Without that freedom, the tyranny of the state and society can go unchecked. Just ask North Koreans about their fifth estate. Without us journalists, there would be nobody scrumming ministers in Parliament or tired beat reporters scanning shady city budgets.

And I wouldn’t have obsessed over obscure jihadi Twitter profiles or contacted Islamic State fighters from our own country trying to understand why they’ve abandoned Canada to help unsettle an entire region. All I ever tried to do with my reporting on foreign fighters is get the other side of the story, however undesirable society may deem that side to be. Because that’s our job as reporters: to help get the whole story.

I’ve already lost my first challenge of that production order in the Ontario Superior Court. The judge essentially upheld what I always knew was true: the system offers limited shields to journalists and source protection or consideration for the sanctity of the news gathering process. To my mind, this is a problematic state of affairs in Canada. Any source should expect that whatever information they divulge to a reporter will not end up in the de facto hands of law enforcement. And yet, this is the precedent my case with the RCMP may set.

That alone will make even whistleblowers think twice about forking over vital information to a journalist in Canada, knowing full well they could be forcing that individual to choose between jail or divulging the origin and scope of their reporting. In this world journalists can be asked to do the work and investigations of police. As a Canadian citizen, I consider this a dangerous prospect.

As a reporter, I am not an agent of the government or an extension of its intelligence apparatus. They have politicians, spies, and cops for that. Instead, like so many journalists in Canada, I hold my craft to be sacred and objective. And no, I don’t care if my source is an alleged terrorist. I’d treat my communications with any source the same way: whether drug dealers, hackers, or soldiers who fought for our country in Afghanistan.

And I won’t stop. In fact, I just texted a jihadist.


When the RCMP came calling

  1. The writer states:

    “Plus, as a bonus, any notes, records on Abu Usamah or exchanges with colleagues discussing how I made contact with the Canadian-turned militant”

    I think you have it backwards Ben. I suspect the “militant” you are protecting was a terrorist before we gave him citizenship.

    In addition, you write:
    “Instead, I’ve been angry with how those who are trusted to protect our country from crime and violence would readily destroy one of the fundamental tools of our democracy: the freedom of the press.”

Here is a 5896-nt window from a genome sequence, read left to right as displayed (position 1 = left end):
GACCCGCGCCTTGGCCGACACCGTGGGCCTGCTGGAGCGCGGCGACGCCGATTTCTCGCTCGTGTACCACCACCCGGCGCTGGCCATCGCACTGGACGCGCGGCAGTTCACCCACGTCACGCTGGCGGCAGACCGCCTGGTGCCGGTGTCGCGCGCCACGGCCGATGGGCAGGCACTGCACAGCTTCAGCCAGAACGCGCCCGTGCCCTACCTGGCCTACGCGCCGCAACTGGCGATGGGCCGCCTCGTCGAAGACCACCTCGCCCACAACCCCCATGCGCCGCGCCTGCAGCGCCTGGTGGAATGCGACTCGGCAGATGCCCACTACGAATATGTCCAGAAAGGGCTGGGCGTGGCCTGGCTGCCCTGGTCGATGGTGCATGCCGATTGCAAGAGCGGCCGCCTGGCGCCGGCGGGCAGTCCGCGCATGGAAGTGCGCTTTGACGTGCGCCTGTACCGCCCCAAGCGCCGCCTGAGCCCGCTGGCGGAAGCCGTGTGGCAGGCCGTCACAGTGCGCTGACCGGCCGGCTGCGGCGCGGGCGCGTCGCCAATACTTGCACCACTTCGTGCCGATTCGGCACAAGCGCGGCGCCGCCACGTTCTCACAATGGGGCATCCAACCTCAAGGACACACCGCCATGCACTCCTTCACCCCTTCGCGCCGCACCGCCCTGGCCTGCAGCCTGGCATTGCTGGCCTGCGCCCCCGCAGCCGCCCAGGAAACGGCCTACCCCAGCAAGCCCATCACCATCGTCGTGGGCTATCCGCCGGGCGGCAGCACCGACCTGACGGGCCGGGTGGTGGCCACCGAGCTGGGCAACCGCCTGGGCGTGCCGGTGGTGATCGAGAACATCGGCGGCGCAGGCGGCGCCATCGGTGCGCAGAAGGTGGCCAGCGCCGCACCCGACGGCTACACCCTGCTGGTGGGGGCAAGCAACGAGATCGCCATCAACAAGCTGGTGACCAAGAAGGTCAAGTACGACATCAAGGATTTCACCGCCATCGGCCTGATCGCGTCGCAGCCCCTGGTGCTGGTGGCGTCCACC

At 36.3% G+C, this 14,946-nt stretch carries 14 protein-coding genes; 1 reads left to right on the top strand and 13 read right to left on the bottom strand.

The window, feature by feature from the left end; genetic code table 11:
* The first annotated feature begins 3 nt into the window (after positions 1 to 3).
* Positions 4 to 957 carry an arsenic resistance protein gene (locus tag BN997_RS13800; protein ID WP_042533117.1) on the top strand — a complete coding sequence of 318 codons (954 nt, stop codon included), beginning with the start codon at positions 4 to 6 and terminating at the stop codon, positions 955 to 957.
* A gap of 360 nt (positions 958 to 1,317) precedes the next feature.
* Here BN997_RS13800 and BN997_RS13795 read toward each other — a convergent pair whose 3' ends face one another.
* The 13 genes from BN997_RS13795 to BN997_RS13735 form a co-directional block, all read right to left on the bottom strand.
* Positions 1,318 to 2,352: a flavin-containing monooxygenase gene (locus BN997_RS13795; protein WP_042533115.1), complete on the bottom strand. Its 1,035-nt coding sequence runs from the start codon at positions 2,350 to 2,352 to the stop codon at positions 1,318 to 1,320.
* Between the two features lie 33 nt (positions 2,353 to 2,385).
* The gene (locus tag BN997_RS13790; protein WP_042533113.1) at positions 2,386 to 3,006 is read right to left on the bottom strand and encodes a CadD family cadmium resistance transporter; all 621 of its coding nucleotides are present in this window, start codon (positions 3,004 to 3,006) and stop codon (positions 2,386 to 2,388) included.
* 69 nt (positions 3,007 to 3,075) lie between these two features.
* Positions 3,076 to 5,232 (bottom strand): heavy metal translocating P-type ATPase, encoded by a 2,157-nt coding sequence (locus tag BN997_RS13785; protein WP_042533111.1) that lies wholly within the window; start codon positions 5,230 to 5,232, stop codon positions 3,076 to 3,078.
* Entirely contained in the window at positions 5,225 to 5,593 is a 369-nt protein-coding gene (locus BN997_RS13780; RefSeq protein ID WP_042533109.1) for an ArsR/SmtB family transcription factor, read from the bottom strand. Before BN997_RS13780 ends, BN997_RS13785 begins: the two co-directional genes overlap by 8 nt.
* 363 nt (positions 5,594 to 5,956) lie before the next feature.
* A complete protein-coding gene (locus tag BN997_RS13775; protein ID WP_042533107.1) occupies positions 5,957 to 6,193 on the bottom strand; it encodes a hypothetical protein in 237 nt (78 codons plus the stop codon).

Yes, Ben, I see your point. You are angry at the group of people who actually DO protect us from violence, while you are protecting the kind of person who WANTS to do violence to this country.

    You can hide behind the shield of “protecting your sources” but I think it’s pretty clear you are more concerned about getting the next “scoop” and don’t want to give up the man who has provided you with some stories.

    Tell you what, Ben…..the next time a terrorist takes out a bunch of Canadians, go to the grieving relatives and tell them the same line about how important it is to protect your sources.

  2. By the way Ben,

    You are aware that the terrorist you are protecting is using you more than you are using him. Don’t worry Ben, I’m certain the terrorist you are protecting will appreciate your efforts in helping him and his ISIS buddies get out their propaganda to recruit more Canadians to their cause.

    I’m sure he’ll kill you last.

  3. Ben- You need to grasp that you’ve crossed a line between getting to the “other side of the story” and aiding and abetting people who would kill us in a heartbeat. You’ve no moral high ground at stake here. These people are at war with us. If they were willing to communicate with you, that’s fine. But there would have been no problem with you handing over the notes requested. Had you done so, it could have been between you and the RCMP, and may have easily led to the hampering of ISIS operations. What if the info you provided was shown to have saved lives? Would that not have been as valuable to our society as your insistence on misguided journalistic integrity?